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The Centers for Medicare and Medicaid Services (CMS) has issued new guidelines restricting the use of artificial intelligence (AI) in determining Medicare coverage. This move aims to protect Medicare Advantage (MA) plan beneficiaries from potential bias and discrimination.

Key Points:

  • CMS prohibits health insurers from solely relying on AI or algorithmic systems for patient care, coverage decisions, or shifting coverage criteria over time.
  • AI is defined as a machine-based system that makes predictions, recommendations, or decisions based on human-defined objectives.
  • Insurers are warned against using algorithms that determine coverage based on large data sets instead of individual patient history, physician recommendations, or clinical notes.
  • Recent lawsuits against Humana and UnitedHealth highlighted concerns about AI models overriding physician recommendations and disproportionately harming elderly beneficiaries.
  • CMS emphasizes that algorithms can assist MA plans in making coverage determinations, but the responsibility lies with the MA organization to ensure compliance with applicable rules.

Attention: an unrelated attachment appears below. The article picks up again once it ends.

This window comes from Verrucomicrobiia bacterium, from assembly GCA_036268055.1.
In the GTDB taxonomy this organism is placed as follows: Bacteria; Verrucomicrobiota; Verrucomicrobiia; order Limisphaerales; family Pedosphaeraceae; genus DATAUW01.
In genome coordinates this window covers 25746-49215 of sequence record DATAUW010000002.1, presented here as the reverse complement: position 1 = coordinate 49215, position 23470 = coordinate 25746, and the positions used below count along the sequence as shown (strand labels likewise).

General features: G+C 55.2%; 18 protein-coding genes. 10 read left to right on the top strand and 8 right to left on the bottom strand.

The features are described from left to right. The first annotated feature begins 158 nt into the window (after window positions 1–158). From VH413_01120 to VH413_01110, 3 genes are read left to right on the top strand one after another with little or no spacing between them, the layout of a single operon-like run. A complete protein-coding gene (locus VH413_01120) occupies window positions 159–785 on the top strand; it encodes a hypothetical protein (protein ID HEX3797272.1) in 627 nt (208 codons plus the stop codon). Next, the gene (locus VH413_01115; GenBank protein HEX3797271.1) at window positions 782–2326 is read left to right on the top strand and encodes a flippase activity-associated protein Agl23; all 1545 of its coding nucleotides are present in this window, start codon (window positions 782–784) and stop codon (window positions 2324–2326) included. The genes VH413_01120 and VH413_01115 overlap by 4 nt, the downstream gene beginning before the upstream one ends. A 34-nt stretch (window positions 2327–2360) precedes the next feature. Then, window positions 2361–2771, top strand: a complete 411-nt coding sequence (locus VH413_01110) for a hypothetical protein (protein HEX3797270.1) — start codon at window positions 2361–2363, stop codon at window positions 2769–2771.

• Inpatient admissions cannot be denied or downgraded to observation stays based solely on algorithms or AI; individual circumstances must be considered.

Background:

  • Medicare Advantage is an additional federal insurance option provided by contracted, Medicare-approved private companies.
  • Concerns about the use of AI and algorithmic software in guiding coverage decisions led to an open letter from House of Representatives members to CMS in November 2023.
  • Medical and insurance associations have explored the potential of AI in healthcare, including enhanced tools for finding and purchasing health plans, predicting patient health outcomes, and expediting payments and services.

Concerns and Scrutiny:

  • Unavoidable bias and inconsistency in AI systems have raised concerns among observers, leading to calls for increased scrutiny.
  • CMS expresses concern that algorithms and AI technologies can exacerbate discrimination and bias, violating the nondiscrimination requirements of the Affordable Care Act.
  • MA organizations are urged to ensure that algorithms or software tools do not perpetuate or exacerbate existing bias or introduce new biases before implementation.

Conclusion:

The new CMS guidelines aim to strike a balance between the potential benefits of AI in healthcare and the need to protect patients from bias and discrimination. Insurers must carefully consider the ethical implications of AI use and ensure compliance with applicable regulations to provide fair and equitable coverage decisions.